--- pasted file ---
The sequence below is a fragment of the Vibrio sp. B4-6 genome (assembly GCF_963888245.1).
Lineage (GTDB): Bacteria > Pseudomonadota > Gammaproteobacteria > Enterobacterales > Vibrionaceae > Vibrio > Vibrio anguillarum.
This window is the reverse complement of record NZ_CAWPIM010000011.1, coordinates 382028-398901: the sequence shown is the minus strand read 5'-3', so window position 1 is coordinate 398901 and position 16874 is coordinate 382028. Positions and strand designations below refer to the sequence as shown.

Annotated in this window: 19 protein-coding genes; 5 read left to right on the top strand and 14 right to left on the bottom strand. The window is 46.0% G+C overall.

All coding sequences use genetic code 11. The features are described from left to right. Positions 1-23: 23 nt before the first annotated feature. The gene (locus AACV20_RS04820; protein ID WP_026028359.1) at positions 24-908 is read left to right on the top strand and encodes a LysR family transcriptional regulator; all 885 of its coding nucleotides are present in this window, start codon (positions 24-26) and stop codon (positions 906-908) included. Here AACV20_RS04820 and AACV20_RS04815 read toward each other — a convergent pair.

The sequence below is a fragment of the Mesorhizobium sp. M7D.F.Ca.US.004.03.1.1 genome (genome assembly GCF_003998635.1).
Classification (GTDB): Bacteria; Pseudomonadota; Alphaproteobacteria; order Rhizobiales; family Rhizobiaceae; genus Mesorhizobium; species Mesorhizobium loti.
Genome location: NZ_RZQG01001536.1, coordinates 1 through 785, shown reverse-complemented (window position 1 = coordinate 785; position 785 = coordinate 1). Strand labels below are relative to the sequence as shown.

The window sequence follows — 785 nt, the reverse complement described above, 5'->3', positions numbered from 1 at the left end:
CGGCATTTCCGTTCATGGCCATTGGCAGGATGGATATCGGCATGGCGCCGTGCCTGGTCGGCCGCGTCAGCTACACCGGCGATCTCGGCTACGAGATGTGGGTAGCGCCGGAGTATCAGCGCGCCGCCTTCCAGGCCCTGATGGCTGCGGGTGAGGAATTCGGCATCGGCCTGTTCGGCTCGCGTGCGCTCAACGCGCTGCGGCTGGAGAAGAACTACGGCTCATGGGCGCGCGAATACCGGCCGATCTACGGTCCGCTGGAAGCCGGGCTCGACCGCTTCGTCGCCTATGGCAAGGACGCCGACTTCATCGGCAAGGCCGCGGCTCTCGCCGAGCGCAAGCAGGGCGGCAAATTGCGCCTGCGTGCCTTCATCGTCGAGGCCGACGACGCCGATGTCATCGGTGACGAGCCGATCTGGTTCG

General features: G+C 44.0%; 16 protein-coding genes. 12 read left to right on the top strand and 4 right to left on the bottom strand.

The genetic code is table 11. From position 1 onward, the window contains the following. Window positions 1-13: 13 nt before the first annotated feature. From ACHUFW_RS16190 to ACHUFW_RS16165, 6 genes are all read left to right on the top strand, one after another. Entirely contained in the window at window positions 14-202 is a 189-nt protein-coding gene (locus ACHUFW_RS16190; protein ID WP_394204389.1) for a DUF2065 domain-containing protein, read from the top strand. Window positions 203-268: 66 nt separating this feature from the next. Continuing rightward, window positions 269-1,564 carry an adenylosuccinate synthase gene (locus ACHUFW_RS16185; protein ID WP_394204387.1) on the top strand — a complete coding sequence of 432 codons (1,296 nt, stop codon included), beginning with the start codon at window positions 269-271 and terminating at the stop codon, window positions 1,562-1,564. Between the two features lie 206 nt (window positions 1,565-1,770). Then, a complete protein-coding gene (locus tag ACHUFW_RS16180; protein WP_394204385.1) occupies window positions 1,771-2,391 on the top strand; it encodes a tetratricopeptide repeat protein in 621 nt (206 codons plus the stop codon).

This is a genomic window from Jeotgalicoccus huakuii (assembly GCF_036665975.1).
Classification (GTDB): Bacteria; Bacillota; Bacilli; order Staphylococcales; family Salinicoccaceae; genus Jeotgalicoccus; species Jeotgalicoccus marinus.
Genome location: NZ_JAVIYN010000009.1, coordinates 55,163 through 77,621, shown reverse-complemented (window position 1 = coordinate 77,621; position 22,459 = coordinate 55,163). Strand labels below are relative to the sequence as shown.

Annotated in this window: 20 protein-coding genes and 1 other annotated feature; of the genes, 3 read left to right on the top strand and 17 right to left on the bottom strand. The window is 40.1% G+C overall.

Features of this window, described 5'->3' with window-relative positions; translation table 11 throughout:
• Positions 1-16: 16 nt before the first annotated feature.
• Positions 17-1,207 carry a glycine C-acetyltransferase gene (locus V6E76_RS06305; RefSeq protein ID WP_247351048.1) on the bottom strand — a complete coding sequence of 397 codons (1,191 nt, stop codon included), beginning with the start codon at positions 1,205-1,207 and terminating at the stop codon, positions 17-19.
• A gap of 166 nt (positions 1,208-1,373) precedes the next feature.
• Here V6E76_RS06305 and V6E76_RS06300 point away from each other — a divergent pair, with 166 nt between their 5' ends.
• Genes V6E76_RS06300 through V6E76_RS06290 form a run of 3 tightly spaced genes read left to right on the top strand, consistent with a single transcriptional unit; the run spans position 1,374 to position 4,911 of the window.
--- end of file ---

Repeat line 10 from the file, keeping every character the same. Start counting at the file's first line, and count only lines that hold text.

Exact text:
CGGCATTTCCGTTCATGGCCATTGGCAGGATGGATATCGGCATGGCGCCGTGCCTGGTCGGCCGCGTCAGCTACACCGGCGATCTCGGCTACGAGATGTGGGTAGCGCCGGAGTATCAGCGCGCCGCCTTCCAGGCCCTGATGGCTGCGGGTGAGGAATTCGGCATCGGCCTGTTCGGCTCGCGTGCGCTCAACGCGCTGCGGCTGGAGAAGAACTACGGCTCATGGGCGCGCGAATACCGGCCGATCTACGGTCCGCTGGAAGCCGGGCTCGACCGCTTCGTCGCCTATGGCAAGGACGCCGACTTCATCGGCAAGGCCGCGGCTCTCGCCGAGCGCAAGCAGGGCGGCAAATTGCGCCTGCGTGCCTTCATCGTCGAGGCCGACGACGCCGATGTCATCGGTGACGAGCCGATCTGGTTCG